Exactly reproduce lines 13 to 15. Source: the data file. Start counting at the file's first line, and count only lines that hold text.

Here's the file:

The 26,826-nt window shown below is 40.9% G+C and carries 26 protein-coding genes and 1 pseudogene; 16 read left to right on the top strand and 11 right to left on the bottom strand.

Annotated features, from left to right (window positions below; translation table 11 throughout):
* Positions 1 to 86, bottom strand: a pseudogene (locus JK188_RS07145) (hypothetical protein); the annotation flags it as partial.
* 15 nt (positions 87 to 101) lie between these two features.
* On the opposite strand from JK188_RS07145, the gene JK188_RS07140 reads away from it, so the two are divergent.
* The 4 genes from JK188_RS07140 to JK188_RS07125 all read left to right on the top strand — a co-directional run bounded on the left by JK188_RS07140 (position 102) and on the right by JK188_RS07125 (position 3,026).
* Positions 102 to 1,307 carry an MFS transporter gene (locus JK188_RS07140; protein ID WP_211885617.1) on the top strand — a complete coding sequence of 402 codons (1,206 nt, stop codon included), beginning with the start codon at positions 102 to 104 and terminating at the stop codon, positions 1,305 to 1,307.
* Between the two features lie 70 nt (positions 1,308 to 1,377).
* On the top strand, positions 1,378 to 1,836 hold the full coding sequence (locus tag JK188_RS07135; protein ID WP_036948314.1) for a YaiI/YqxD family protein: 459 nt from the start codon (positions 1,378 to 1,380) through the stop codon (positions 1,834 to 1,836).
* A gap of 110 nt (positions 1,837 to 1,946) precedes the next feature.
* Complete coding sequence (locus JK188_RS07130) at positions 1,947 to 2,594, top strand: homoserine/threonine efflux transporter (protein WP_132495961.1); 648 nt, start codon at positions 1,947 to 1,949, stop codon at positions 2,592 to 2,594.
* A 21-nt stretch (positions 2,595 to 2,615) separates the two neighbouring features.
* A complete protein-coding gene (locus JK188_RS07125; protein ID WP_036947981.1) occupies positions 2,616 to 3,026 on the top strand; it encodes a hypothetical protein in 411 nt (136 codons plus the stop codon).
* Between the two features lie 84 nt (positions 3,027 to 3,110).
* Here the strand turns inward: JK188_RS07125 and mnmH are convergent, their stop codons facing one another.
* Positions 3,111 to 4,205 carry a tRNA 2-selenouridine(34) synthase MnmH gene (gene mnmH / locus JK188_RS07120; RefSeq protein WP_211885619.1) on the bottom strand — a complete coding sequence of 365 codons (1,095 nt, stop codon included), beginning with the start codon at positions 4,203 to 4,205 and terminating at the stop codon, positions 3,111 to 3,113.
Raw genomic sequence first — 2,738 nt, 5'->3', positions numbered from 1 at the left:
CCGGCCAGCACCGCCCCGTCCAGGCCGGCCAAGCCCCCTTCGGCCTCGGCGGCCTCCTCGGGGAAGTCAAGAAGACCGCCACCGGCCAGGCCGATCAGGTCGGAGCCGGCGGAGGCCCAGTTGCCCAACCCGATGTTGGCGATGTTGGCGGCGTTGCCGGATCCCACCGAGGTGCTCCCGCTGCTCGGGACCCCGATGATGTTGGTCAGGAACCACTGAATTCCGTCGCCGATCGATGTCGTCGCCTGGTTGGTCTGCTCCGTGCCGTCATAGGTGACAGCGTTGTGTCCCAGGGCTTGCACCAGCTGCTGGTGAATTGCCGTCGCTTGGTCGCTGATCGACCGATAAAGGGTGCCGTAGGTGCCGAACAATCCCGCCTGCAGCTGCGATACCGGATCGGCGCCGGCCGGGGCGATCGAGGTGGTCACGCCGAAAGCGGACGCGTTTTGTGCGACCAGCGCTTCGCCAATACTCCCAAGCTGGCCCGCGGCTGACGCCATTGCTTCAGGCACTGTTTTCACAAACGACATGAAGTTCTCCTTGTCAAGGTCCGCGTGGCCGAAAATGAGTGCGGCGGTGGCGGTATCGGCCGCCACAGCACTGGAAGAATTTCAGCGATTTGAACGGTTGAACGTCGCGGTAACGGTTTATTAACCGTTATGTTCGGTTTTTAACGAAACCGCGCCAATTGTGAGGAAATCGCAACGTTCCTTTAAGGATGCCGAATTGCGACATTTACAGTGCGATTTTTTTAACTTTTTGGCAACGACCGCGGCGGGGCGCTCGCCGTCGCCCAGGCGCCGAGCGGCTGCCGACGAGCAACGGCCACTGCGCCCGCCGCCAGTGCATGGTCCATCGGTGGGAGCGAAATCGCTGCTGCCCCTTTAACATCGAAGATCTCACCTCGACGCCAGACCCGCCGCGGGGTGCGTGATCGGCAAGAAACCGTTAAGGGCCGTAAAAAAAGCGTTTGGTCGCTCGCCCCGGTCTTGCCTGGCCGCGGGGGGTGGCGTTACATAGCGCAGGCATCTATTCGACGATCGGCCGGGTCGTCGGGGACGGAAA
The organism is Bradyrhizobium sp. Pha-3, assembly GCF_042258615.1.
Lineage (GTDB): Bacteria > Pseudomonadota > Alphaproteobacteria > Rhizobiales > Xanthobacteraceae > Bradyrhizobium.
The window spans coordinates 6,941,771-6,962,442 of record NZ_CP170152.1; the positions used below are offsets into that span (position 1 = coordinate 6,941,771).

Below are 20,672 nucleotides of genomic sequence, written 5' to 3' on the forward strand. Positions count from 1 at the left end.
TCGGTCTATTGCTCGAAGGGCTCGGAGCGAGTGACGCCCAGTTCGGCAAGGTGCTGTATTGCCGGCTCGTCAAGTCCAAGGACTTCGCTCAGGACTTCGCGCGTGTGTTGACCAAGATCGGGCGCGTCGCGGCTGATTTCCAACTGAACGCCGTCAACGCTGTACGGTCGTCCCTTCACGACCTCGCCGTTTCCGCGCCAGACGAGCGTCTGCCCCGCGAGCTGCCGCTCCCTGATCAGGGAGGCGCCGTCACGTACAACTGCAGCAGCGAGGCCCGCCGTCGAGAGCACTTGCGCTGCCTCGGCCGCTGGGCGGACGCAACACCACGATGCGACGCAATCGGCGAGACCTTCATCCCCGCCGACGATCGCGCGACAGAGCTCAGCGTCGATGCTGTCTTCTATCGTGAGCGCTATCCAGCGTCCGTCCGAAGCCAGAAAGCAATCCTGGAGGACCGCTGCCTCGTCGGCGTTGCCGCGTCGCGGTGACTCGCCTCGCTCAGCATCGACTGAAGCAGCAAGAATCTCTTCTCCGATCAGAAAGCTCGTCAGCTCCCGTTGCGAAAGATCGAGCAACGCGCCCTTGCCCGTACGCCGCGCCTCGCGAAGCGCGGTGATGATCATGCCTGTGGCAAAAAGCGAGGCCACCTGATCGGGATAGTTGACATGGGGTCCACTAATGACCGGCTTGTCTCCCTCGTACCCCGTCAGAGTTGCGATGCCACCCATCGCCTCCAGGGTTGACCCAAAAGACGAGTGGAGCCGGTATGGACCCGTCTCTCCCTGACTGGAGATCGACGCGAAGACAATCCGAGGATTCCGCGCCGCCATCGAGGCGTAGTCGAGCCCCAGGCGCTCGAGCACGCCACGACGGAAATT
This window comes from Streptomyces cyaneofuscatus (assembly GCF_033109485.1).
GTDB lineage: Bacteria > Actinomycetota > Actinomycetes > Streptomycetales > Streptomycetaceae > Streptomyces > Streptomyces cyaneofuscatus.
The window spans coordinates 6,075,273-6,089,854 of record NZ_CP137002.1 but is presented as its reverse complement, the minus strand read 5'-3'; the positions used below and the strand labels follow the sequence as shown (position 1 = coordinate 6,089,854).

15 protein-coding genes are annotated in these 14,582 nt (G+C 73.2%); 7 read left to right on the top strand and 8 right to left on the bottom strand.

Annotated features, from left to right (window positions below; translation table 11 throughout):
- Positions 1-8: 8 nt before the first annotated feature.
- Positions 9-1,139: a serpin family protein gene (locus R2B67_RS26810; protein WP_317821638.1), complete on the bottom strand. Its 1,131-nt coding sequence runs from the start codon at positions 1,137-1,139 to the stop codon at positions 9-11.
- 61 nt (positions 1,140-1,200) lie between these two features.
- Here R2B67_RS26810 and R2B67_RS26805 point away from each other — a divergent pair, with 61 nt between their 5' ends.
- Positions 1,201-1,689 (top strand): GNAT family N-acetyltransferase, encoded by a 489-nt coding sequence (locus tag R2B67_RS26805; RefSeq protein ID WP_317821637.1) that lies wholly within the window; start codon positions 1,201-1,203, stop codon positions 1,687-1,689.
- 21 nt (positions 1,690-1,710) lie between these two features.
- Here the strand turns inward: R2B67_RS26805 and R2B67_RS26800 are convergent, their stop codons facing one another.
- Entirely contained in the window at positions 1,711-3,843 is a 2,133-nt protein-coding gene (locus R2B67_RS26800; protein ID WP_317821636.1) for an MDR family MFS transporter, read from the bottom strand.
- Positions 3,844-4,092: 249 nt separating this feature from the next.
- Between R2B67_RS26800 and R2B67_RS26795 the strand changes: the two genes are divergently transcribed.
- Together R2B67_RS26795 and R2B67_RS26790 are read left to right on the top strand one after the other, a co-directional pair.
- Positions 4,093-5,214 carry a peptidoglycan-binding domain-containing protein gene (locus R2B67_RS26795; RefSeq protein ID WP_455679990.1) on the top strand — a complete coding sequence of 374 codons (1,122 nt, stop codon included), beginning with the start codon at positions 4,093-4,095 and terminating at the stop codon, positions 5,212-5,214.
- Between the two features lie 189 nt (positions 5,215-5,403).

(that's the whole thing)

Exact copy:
* A complete protein-coding gene (locus JK188_RS07125; protein ID WP_036947981.1) occupies positions 2,616 to 3,026 on the top strand; it encodes a hypothetical protein in 411 nt (136 codons plus the stop codon).
* Between the two features lie 84 nt (positions 3,027 to 3,110).
* Here the strand turns inward: JK188_RS07125 and mnmH are convergent, their stop codons facing one another.